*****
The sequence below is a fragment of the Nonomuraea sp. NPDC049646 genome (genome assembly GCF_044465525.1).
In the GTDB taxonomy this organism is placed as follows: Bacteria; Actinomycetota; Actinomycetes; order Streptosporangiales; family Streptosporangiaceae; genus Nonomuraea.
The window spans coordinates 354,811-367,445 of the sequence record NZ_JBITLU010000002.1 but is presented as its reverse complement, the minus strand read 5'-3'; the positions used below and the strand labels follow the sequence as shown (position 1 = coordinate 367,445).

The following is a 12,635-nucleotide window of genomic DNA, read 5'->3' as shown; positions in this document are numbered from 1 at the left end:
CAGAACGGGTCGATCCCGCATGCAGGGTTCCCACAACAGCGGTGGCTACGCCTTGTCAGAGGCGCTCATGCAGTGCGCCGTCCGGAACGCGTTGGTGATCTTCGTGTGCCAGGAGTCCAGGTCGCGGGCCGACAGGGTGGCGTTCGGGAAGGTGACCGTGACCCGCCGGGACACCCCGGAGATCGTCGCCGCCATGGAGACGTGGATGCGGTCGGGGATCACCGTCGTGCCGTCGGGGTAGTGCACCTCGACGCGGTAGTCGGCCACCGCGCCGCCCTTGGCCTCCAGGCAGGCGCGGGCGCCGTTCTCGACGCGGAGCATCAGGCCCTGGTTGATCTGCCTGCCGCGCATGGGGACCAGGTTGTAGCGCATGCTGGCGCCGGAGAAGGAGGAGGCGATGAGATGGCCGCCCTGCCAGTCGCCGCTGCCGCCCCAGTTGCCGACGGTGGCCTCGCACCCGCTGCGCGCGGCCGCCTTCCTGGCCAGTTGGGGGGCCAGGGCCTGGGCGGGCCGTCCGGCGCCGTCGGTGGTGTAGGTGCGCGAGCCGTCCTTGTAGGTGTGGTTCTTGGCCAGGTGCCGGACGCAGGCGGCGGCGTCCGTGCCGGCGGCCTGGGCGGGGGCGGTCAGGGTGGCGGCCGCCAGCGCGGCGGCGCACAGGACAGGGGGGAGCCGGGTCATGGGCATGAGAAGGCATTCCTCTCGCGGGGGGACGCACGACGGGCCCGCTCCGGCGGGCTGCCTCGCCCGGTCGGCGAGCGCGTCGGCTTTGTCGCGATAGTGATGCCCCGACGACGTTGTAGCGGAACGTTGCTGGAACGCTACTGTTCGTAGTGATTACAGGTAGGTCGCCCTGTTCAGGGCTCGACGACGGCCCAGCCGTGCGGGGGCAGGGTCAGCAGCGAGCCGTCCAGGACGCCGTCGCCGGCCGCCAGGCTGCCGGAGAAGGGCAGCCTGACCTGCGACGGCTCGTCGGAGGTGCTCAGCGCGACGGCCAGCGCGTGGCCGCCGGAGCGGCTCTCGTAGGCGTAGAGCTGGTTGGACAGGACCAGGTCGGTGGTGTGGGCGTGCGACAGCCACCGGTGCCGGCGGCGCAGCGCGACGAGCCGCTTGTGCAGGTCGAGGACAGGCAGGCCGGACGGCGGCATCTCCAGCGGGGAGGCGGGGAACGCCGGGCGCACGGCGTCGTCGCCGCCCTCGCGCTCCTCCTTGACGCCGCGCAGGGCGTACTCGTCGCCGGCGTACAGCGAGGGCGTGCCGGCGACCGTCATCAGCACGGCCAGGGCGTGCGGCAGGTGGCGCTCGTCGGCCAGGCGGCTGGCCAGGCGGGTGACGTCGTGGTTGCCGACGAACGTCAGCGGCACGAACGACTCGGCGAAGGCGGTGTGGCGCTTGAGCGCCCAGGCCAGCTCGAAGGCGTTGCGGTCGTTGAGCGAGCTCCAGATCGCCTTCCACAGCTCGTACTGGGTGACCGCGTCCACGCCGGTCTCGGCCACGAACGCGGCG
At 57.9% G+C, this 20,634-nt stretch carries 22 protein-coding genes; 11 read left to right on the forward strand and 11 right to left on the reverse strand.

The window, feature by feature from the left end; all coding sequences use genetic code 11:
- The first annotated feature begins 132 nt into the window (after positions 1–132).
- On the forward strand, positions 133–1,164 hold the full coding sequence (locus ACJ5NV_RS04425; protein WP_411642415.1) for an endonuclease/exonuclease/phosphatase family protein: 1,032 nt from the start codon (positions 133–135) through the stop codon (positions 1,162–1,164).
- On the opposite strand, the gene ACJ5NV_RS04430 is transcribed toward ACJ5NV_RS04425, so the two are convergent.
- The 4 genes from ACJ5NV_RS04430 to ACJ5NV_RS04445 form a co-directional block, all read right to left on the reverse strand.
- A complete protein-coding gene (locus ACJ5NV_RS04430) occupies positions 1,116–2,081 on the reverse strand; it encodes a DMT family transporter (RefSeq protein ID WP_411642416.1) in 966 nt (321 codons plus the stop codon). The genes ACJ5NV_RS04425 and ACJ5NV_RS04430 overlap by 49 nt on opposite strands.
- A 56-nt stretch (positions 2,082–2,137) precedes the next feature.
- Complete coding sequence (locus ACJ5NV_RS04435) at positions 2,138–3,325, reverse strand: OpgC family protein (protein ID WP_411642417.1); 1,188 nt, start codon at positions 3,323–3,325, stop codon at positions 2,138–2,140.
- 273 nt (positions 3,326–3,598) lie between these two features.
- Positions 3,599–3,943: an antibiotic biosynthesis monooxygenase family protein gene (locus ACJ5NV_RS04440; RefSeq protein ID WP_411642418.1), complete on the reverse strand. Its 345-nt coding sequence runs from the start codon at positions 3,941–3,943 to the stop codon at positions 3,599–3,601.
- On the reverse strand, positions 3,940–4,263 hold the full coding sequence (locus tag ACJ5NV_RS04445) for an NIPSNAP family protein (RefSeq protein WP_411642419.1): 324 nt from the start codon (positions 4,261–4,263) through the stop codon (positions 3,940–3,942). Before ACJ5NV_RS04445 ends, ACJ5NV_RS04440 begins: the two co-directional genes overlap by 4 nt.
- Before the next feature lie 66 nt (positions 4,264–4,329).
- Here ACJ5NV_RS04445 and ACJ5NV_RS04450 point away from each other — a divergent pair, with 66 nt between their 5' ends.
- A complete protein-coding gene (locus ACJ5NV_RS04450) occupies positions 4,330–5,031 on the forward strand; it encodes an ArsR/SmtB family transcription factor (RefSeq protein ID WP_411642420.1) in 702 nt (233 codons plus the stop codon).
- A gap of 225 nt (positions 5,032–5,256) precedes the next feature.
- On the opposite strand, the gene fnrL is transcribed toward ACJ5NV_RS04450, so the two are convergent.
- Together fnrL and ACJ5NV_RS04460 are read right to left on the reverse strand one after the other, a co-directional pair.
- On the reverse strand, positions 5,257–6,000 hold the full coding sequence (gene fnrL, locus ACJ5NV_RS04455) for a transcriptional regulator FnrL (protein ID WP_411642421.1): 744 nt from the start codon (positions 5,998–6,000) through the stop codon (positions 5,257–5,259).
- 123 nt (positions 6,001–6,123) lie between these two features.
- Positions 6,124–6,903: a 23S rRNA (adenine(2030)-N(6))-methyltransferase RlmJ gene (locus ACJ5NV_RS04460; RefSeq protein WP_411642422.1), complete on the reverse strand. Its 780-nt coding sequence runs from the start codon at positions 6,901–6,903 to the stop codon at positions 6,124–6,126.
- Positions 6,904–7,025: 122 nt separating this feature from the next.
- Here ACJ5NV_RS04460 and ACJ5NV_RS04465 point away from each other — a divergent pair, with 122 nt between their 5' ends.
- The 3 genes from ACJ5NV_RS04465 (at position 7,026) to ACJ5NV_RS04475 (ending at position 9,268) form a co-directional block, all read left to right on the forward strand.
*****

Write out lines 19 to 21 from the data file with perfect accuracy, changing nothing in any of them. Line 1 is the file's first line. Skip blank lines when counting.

- Here ACJ5NV_RS04445 and ACJ5NV_RS04450 point away from each other — a divergent pair, with 66 nt between their 5' ends.
- A complete protein-coding gene (locus ACJ5NV_RS04450) occupies positions 4,330–5,031 on the forward strand; it encodes an ArsR/SmtB family transcription factor (RefSeq protein ID WP_411642420.1) in 702 nt (233 codons plus the stop codon).
- A gap of 225 nt (positions 5,032–5,256) precedes the next feature.